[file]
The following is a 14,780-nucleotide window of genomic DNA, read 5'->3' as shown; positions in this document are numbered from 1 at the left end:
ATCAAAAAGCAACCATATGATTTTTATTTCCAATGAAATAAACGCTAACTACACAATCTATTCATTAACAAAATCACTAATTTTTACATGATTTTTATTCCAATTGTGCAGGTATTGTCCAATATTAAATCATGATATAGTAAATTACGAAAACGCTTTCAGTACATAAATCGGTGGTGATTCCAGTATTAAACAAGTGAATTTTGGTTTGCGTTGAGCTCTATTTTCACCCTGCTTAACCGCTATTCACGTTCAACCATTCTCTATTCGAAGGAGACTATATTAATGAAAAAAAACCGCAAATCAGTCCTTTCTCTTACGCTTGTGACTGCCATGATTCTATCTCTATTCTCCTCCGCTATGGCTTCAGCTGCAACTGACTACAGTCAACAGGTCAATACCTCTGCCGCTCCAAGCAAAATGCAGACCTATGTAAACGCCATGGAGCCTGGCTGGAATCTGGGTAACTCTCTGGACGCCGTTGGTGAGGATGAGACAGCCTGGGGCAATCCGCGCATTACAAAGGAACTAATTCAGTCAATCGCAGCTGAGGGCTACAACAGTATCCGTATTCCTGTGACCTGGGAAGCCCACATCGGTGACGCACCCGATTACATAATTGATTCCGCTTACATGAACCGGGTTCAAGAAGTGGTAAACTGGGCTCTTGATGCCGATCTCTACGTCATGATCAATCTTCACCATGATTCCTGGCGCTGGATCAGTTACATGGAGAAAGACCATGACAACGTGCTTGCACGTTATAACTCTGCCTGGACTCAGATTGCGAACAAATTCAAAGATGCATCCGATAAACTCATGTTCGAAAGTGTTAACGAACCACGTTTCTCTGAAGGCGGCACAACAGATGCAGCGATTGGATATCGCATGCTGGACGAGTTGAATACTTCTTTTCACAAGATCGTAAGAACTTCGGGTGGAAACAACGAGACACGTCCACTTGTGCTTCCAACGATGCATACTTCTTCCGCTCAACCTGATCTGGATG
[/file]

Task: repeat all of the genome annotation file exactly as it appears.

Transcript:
The following is a 14,780-nucleotide window of genomic DNA, read 5'->3' as shown; positions in this document are numbered from 1 at the left end:
ATCAAAAAGCAACCATATGATTTTTATTTCCAATGAAATAAACGCTAACTACACAATCTATTCATTAACAAAATCACTAATTTTTACATGATTTTTATTCCAATTGTGCAGGTATTGTCCAATATTAAATCATGATATAGTAAATTACGAAAACGCTTTCAGTACATAAATCGGTGGTGATTCCAGTATTAAACAAGTGAATTTTGGTTTGCGTTGAGCTCTATTTTCACCCTGCTTAACCGCTATTCACGTTCAACCATTCTCTATTCGAAGGAGACTATATTAATGAAAAAAAACCGCAAATCAGTCCTTTCTCTTACGCTTGTGACTGCCATGATTCTATCTCTATTCTCCTCCGCTATGGCTTCAGCTGCAACTGACTACAGTCAACAGGTCAATACCTCTGCCGCTCCAAGCAAAATGCAGACCTATGTAAACGCCATGGAGCCTGGCTGGAATCTGGGTAACTCTCTGGACGCCGTTGGTGAGGATGAGACAGCCTGGGGCAATCCGCGCATTACAAAGGAACTAATTCAGTCAATCGCAGCTGAGGGCTACAACAGTATCCGTATTCCTGTGACCTGGGAAGCCCACATCGGTGACGCACCCGATTACATAATTGATTCCGCTTACATGAACCGGGTTCAAGAAGTGGTAAACTGGGCTCTTGATGCCGATCTCTACGTCATGATCAATCTTCACCATGATTCCTGGCGCTGGATCAGTTACATGGAGAAAGACCATGACAACGTGCTTGCACGTTATAACTCTGCCTGGACTCAGATTGCGAACAAATTCAAAGATGCATCCGATAAACTCATGTTCGAAAGTGTTAACGAACCACGTTTCTCTGAAGGCGGCACAACAGATGCAGCGATTGGATATCGCATGCTGGACGAGTTGAATACTTCTTTTCACAAGATCGTAAGAACTTCGGGTGGAAACAACGAGACACGTCCACTTGTGCTTCCAACGATGCATACTTCTTCCGCTCAACCTGATCTGGATG